Avatar's Johannes Eckerström Picks Favorite Albums of 2020 | Revolver

Avatar's Johannes Eckerström Picks Favorite Albums of 2020

Singer hails Finnish "magical minimalism," Japanese math rock and more
avatar-johan_carlen-2b.jpg, Johan Carlen
photograph by Johan Carlen

Revolver has teamed with Avatar for an exclusive, limited-edition picture disc of their new album Hunter Gatherer. It's limited to just 500 copies worldwide, so get yours before they're gone!

Hyperbole aside, 2020 has suuuucked. From political divisiveness to civil unrest to the continued COVID-19 crisis, this year has served up serious challenges. Thankfully, the artists we love have continued to create and share killer music to help us get through the dark days. We know what albums made our Best of 2020 list, but we wanted to find out what the musicians themselves were spinning this year.

With that in mind, we asked Avatar frontman Johannes Eckerström — whose Swedish band's hard-hitting 2020 LP, Hunter Gatherer, earned a spot on our list of the year's best albums — to weigh in with his favorite records from the last 12 months. See his picks below.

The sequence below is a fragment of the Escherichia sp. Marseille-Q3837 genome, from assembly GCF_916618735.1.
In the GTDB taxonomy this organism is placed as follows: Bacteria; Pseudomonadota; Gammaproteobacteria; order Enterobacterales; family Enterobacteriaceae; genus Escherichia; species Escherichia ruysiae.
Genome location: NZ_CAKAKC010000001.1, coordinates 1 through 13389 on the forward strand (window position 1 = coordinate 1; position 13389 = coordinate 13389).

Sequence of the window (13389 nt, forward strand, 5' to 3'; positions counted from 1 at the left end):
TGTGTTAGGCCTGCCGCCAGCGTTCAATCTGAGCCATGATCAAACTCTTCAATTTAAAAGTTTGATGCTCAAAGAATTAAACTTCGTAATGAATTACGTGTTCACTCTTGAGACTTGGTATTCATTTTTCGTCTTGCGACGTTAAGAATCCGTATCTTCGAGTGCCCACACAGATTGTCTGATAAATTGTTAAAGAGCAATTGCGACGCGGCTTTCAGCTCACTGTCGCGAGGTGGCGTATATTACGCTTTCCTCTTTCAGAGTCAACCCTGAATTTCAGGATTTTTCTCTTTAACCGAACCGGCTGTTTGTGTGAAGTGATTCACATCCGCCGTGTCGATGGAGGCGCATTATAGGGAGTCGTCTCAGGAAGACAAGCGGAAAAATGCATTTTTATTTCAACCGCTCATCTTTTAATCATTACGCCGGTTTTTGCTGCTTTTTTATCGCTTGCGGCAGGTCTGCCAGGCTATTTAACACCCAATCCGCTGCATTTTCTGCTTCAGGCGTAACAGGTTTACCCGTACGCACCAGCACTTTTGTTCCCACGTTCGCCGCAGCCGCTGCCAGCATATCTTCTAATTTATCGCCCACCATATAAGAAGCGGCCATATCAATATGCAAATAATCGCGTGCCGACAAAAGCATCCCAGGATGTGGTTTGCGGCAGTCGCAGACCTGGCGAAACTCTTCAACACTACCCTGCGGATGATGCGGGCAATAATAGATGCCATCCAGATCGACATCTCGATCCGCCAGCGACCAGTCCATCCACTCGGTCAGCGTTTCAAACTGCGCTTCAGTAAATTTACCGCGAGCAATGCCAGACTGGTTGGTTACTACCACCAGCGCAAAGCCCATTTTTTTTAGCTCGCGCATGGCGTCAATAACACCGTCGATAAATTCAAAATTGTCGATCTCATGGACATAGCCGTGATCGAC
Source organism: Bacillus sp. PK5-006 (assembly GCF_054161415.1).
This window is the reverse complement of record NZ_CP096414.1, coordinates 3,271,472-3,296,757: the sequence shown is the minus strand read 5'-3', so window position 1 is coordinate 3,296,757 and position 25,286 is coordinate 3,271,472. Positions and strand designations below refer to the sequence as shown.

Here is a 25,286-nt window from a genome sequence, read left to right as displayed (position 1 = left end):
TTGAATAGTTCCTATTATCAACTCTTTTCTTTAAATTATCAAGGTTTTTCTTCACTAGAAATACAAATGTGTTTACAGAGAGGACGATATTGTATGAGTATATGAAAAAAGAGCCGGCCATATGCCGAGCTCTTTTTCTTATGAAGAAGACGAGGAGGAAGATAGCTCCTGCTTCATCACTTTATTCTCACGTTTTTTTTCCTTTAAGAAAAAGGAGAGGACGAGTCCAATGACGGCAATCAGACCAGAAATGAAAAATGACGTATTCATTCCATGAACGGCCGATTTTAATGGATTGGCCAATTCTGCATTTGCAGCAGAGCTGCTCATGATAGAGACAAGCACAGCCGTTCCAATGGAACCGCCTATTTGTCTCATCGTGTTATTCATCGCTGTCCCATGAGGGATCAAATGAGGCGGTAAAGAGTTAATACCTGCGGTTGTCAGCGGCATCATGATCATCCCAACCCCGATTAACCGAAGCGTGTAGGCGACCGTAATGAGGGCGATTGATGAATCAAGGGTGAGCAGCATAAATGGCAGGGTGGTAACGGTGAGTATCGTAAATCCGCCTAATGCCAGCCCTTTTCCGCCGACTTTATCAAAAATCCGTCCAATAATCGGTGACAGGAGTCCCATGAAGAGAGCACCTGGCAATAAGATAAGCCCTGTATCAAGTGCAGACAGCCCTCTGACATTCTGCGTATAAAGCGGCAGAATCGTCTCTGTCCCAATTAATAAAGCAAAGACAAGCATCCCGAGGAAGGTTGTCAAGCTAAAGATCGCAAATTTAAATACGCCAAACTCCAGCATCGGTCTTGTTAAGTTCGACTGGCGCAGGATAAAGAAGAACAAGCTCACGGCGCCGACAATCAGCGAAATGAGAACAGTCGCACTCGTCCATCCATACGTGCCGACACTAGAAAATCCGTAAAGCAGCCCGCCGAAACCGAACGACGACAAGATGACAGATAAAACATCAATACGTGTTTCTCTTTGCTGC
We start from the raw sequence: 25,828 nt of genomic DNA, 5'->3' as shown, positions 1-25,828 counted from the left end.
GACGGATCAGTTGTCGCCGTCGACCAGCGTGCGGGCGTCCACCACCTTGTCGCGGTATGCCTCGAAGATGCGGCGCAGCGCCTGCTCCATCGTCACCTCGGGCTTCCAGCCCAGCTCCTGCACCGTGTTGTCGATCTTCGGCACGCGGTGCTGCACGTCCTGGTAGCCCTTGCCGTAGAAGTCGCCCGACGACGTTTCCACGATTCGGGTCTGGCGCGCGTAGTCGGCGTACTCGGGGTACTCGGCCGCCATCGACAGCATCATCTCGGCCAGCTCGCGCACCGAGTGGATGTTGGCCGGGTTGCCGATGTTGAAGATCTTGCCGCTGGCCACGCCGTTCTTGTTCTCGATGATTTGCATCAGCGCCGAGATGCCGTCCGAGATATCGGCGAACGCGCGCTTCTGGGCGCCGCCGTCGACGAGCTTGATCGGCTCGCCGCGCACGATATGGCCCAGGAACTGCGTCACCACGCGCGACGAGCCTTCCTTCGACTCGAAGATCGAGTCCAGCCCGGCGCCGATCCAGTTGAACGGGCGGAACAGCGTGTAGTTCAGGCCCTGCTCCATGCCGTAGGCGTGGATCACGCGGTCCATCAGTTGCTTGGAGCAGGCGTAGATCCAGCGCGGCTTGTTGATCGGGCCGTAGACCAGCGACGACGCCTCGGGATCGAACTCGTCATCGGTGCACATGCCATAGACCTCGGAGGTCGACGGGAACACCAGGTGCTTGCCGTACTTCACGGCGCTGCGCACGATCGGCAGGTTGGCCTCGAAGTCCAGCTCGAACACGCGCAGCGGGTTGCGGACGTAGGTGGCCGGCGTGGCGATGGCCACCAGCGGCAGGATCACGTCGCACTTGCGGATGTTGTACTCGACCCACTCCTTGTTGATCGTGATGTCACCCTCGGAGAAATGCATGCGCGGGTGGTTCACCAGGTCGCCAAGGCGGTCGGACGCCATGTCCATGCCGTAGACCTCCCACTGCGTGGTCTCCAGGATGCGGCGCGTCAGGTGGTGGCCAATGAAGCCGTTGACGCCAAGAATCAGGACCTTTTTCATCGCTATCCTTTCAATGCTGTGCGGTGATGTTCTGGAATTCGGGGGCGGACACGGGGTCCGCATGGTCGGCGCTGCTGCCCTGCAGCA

Maustetytöt - Eivät enkelitkään ilman siipiä lennä

They flashed by on TV and a Finnish friend said she was almost insulted by their Finnish-ness. Two fairly young women, a keyboard, a guitar, a pair of sunglasses, PJs and not a hint of smile. Is it dark humor or is it just dark? Is it sincere or ironic? All of the above? Yes, probably. More than that it's strange and magical minimalism, jam packed with atmosphere.

Tricot - 10

I've listened to Tricot for a couple of years now, and I still struggle to find the words to describe what they do to me. I like strange grooves. I like jazz harmony. And I like direct melodies. They are one of those bands that make you nostalgic for something you haven't even done yet.

Torsson - Sol och Måne

Southern Sweden's fifth-best band provided some of the best musical poetry I heard this year. If you just run it through Google Translate, I'm afraid that won't be enough. The marriage with the music and the way it taps into what probably is a collective experience of being a Swede on a rainy Tuesday afternoon in February is tough to explain.

Finntroll – Vredesvävd

Jaktens tid was life-changing for me and the band back in the day. Vredesvävd is just as poetic and grandiose, but also seems rawer and more violent. Finntroll have always managed to pack their good-time humppa and folk metal with more violence and danger than any of their peers. Still the best.

György Ligeti – Désodre

I learned about Ligeti this year and lockdown meant having time to explore. The interpretations by Eric Huebner are, of course, excellent, but more than anything they stand to represent an exciting and strange journey I had the chance to take this year.